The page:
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No evidence for an evolutionary increased competitive ability in an invasive plant

No evidence for an evolutionary increased competitive ability in an invasive plant

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VAN KLEUNEN, Mark, Berhard SCHMID, 2003. No evidence for an evolutionary increased competitive ability in an invasive plant. In: Ecology. 84(11), pp. 2816-2823. ISSN 0012-9658

@article{van Kleunen2003evide-13503, title={No evidence for an evolutionary increased competitive ability in an invasive plant}, year={2003}, doi={10.1890/02-0494}, number={11}, volume={84}, issn={0012-9658}, journal={Ecology}, pages={2816--2823}, author={van Kleunen, Mark and Schmid, Berhard} }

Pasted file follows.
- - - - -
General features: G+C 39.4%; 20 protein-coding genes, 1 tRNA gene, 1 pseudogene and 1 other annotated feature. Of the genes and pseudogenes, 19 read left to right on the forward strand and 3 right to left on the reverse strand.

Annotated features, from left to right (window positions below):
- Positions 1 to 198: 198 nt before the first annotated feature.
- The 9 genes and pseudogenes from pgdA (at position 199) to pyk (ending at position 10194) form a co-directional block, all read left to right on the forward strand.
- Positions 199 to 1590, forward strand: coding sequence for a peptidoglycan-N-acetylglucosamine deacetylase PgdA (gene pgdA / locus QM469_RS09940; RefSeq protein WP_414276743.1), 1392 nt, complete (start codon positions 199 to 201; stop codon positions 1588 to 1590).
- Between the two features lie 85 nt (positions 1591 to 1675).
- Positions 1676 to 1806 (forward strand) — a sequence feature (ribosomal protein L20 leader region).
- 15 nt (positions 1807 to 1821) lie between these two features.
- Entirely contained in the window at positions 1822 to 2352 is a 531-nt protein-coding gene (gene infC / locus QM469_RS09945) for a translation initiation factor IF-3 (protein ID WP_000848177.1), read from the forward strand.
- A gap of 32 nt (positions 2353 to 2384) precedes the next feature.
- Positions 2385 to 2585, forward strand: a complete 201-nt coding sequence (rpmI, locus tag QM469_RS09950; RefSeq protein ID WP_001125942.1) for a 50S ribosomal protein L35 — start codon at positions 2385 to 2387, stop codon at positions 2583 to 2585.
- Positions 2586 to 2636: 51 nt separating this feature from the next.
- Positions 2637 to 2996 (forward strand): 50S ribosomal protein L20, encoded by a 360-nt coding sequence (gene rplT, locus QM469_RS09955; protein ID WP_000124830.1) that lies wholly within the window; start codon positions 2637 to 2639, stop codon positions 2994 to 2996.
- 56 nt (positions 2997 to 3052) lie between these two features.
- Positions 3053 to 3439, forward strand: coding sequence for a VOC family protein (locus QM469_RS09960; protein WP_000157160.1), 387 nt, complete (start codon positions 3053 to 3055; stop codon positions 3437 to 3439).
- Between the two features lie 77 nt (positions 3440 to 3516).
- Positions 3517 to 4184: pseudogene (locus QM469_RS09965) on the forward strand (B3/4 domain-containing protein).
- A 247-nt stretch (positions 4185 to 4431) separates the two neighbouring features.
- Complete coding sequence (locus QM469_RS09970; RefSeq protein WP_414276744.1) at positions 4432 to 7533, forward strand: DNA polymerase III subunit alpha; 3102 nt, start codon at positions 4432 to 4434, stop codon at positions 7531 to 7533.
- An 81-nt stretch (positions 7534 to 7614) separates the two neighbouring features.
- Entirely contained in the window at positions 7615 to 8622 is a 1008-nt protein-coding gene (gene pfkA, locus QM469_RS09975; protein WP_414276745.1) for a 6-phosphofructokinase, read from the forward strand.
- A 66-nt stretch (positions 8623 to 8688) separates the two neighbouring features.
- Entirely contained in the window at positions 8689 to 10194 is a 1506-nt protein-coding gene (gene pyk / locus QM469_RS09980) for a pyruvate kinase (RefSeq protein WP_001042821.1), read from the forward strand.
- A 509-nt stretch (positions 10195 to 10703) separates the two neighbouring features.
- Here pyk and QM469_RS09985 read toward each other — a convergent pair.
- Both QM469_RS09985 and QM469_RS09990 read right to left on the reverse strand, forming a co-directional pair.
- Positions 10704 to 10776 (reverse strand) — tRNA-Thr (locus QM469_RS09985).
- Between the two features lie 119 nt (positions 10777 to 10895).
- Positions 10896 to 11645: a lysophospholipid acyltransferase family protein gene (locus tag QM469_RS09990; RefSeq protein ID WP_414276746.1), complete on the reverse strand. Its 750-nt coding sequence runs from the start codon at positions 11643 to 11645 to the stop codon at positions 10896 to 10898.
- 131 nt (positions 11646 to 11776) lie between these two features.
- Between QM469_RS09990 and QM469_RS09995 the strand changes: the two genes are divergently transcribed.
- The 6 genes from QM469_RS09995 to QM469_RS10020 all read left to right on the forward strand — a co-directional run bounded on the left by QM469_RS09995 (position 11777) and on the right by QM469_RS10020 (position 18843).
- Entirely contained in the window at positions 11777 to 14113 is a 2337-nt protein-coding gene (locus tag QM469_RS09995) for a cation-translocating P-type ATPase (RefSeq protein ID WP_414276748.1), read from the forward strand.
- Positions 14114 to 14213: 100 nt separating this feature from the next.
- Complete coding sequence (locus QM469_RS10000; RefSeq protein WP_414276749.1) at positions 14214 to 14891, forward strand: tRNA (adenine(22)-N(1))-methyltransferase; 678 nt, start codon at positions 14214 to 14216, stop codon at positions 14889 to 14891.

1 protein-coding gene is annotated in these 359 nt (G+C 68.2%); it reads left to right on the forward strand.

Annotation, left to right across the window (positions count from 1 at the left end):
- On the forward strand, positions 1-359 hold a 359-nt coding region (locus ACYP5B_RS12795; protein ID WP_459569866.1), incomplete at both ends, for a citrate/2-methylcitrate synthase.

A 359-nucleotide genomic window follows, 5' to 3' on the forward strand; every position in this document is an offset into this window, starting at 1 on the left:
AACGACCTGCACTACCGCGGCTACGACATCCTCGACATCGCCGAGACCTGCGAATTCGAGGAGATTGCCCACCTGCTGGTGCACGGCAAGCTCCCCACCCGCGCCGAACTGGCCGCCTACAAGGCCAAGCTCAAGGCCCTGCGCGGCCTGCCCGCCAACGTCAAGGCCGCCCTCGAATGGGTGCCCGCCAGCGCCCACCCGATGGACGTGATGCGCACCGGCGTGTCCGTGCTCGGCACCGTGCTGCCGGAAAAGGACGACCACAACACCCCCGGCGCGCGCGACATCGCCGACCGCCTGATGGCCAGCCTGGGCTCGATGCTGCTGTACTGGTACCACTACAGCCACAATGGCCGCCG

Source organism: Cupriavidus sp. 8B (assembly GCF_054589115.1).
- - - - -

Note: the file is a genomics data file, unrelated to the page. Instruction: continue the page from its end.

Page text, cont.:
<rdf:RDF xmlns:rdf="http://www.w3.org/1999/02/22-rdf-syntax-ns#" xmlns:bibo="http://purl.org/ontology/bibo/" xmlns:dc="http://purl.org/dc/elements/1.1/" xmlns:dcterms="http://purl.org/dc/terms/" xmlns:xsd="http://www.w3.org/2001/XMLSchema#" > <rdf:Description rdf:about="https://kops.uni-konstanz.de/rdf/resource/123456789/13503"> <dcterms:title>No evidence for an evolutionary increased competitive ability in an invasive plant</dcterms:title> <dc:language>eng</dc:language> <dcterms:bibliographicCitation>First publ. in: Ecology 84 (2003), 11, pp. 2816–2823</dcterms:bibliographicCitation> <dc:rights>deposit-license</dc:rights> <dc:contributor>van Kleunen, Mark</dc:contributor> <dc:contributor>Schmid, Berhard</dc:contributor> <dc:creator>van Kleunen, Mark</dc:creator> <dc:creator>Schmid, Berhard</dc:creator> <dcterms:issued>2003</dcterms:issued> <dc:date rdf:datatype="http://www.w3.org/2001/XMLSchema#dateTime">2011-06-16T13:32:57Z</dc:date> <dcterms:available rdf:datatype="http://www.w3.org/2001/XMLSchema#dateTime">2011-06-16T13:32:57Z</dcterms:available> <bibo:uri rdf:resource="http://kops.uni-konstanz.de/handle/123456789/13503"/> <dcterms:abstract xml:lang="eng">We tested whether Solidago canadensis, which was introduced from North America into Europe from the 17th century onward, has evolved an increased competitive ability (EICA) at the cost of tolerance against herbivory in its new range. We grew plants from nine introduced European and 10 native American populations in a common garden in Europe. In half of the plants, we simulated herbivory by removing 50% of the leaf area and by spraying them with jasmonic acid. Although plants from Europe had 30.5% larger leaves, they had 27.4% smaller inflorescences and tended to grow less tall (27.0%) and produce fewer vegetative offspring (25.0%) than plants from North America. The simulated herbivory treatment did not result in any significant differences in height, inflorescence biomass, or number of vegetative offspring between treatment and control plants. Moreover, there were no significant differences in the response of European and American plants to simulated herbivory, indicating that they did not differ in their tolerance against herbivory. We conclude that the EICA-hypothesis does not hold in the case of the S. canadensis complex, and the worldwide invasion success of this species must be based on other mechanisms.</dcterms:abstract> <dcterms:rights rdf:resource="http://nbn-resolving.org/urn:nbn:de:bsz:352-20140905103605204-4002607-1"/> </rdf:Description> </rdf:RDF>

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